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The Reliability of Nutrition Fact Labels on Sugar Sweetened Beverages in Suriname

Cheuk-A-Lam Gerani Stutgard Ricky

DOI : https://doi.org/10.31546/2633-7924.1011

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Abstract
Introduction: Nutrition information on food labels is an important source of information which may influence consumers? purchasing behavior and health. Therefore, it is of eminent importance that manufacturers provide reliable nutrition information on food labels. Unfortunately, food labelling regulations and policy measures for the control on the reliability of nutrition labels are often lacking or underutilized; especially in developing countries such as Suriname.

Objective: The objective of the study was to measure the reliability of the declared sugar content on the nutrition labels of the most consumed sugar-sweetened beverages in Suriname.

Design & Methods: In accordance with the results of a consumer survey (N=155), the reliability of the declared sugar content on nutrition labels, of the 6 most consumed sodas and 6 most consumed prepackaged fruit juices, were determined via Brix analyses (N=72). To determine whether there was a significant difference, the average measured value was compared with the declared sugar content on the nutrition label via a two-sided test (a = 5%) in SPSS.

Results: When comparing the average measured value with the declared sugar content on the nutrition labels of sodas, we found a significant difference between 4 out of 6 brands (67%). These brands had significantly lower sugar contents than the nutrition label declared. The average measured value of all the juices under investigation differed from the value indicated on the nutrition label; 4 brands had significantly lower, while 2 brands had significantly higher sugar contents (p < 0.05).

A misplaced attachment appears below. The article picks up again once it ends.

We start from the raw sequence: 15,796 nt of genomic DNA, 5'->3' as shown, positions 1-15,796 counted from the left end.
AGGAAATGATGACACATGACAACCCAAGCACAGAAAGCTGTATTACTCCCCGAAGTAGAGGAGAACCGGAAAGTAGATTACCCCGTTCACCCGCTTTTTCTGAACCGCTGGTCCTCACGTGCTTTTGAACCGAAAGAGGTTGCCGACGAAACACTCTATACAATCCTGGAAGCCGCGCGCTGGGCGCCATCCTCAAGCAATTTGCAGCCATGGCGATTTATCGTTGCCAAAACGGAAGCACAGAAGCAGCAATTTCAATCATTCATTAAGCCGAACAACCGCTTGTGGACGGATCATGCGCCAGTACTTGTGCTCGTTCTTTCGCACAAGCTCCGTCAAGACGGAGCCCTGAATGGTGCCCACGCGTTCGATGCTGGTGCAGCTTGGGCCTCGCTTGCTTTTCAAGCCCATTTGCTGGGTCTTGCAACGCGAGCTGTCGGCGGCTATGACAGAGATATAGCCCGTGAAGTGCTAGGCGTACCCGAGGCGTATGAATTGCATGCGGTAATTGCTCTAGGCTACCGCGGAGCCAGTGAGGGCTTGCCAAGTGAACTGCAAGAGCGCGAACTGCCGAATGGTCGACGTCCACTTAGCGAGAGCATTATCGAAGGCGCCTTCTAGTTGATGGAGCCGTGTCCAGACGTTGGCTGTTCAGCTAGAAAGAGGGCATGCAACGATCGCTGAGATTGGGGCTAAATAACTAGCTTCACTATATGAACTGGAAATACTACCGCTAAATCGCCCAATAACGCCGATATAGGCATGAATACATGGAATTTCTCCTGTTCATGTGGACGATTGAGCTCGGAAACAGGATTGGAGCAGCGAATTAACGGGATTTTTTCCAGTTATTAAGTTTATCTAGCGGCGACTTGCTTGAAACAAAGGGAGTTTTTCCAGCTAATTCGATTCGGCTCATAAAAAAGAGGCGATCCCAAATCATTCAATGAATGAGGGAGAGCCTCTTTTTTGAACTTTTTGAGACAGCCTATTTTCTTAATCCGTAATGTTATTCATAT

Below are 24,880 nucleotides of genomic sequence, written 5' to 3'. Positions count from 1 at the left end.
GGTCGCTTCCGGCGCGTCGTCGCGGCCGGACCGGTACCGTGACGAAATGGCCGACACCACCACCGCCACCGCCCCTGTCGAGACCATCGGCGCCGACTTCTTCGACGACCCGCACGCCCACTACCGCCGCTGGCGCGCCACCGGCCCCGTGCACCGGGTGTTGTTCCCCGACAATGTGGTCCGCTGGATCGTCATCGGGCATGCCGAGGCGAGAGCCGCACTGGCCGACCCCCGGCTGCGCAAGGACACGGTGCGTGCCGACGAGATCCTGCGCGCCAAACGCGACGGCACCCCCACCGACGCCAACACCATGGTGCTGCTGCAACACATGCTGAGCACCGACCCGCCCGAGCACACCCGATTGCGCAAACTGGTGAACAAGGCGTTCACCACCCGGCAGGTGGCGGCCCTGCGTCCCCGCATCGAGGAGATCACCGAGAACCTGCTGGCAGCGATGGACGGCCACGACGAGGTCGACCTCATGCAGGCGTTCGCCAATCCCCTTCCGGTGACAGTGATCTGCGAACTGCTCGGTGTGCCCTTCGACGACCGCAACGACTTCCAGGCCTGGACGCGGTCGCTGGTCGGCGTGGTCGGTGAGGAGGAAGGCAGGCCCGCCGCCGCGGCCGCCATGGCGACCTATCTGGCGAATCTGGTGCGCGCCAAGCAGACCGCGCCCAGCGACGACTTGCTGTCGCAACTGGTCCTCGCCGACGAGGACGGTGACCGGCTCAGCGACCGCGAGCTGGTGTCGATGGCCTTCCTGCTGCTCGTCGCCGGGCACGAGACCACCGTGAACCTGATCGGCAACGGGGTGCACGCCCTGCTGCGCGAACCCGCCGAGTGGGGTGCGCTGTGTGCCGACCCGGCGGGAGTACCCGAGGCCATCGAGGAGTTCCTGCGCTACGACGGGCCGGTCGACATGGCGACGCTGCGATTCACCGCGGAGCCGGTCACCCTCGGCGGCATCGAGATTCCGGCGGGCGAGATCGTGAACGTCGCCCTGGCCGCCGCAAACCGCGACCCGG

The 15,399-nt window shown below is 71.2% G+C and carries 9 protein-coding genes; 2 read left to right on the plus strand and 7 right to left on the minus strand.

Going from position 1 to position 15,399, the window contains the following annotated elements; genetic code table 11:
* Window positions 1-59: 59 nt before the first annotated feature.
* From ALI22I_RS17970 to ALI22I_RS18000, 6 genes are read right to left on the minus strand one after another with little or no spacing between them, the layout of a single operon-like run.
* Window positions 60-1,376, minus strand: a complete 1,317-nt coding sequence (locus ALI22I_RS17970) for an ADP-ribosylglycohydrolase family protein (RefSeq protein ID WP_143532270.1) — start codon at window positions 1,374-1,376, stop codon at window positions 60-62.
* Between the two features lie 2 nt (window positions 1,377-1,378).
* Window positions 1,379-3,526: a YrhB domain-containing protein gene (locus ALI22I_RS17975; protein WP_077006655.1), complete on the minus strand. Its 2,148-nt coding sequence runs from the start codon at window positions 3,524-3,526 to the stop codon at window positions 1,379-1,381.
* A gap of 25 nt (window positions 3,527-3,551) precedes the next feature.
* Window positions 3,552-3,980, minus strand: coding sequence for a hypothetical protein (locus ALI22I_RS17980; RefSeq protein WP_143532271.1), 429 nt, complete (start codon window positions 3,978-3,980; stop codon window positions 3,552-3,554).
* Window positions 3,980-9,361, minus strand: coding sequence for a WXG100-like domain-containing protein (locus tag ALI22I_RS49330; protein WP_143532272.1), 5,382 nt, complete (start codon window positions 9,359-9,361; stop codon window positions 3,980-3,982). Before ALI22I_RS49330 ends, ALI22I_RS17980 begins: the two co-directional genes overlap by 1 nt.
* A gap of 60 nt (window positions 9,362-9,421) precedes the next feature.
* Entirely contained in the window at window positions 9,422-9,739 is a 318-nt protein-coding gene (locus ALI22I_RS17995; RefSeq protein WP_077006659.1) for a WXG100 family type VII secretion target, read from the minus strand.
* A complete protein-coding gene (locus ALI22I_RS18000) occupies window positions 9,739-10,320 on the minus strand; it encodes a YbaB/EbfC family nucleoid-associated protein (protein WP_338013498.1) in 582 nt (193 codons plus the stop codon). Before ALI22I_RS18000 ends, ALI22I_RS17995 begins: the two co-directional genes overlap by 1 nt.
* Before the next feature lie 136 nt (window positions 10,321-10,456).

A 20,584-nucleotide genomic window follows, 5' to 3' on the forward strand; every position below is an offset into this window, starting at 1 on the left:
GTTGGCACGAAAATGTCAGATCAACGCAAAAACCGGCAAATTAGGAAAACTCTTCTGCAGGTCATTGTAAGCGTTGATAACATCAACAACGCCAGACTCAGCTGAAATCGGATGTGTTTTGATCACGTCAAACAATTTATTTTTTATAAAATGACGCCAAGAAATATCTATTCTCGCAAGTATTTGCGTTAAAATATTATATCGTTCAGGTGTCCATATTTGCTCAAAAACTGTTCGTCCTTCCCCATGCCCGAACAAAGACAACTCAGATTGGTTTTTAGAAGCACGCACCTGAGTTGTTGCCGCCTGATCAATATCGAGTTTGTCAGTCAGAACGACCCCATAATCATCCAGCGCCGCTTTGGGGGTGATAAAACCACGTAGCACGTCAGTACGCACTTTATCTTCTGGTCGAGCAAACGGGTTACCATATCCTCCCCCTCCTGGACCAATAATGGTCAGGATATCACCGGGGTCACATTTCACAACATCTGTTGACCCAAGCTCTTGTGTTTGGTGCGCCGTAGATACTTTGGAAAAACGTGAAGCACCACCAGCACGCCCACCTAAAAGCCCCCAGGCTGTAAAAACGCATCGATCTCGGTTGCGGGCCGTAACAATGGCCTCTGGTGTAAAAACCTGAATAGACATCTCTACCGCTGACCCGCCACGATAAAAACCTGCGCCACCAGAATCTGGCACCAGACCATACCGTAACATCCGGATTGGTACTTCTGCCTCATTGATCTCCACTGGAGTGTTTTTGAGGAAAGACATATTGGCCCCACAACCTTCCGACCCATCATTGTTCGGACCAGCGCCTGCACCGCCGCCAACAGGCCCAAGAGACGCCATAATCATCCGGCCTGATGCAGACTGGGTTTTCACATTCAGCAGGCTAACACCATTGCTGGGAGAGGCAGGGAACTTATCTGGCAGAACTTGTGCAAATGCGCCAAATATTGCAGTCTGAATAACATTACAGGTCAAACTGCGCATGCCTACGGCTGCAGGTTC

Conclusion: An investigation of nutrition labelling on SSBs in Paramaribo, showed that declared sugar contents on nutrition labels may not always be accurate. In this study, the majority of declared sugar values in sodas where luckily lower than the average measured values. However, we must be mindful of chances of instrumentational and observational errors. Nonetheless, 2 fruit juices had significantly higher sugar contents than declared on their nutrition label. This can be harmful for consumers with medical conditions such as diabetes, and may hamper consumers? right to reliable and safe nutrition information. Therefore, it is advisable that manufacturers ensure the declaration of trustworthy nutritional values; especially when it concerns products with high implications for adverse health effects. Hence, a policy plan for the development, control and monitoring of nutrition information in Suriname is of paramount importance.

Keywords: Food packaging, nutrition, labelling, sugar-sweetened beverages

Introduction
Every consumer has the right to know the right composition and ingredients of their food products via information on food labels, and to what extent this information is reliable. Especially when it concerns ingredients such as free sugars which, when consumed regularly, have a harmful impact on our health [1].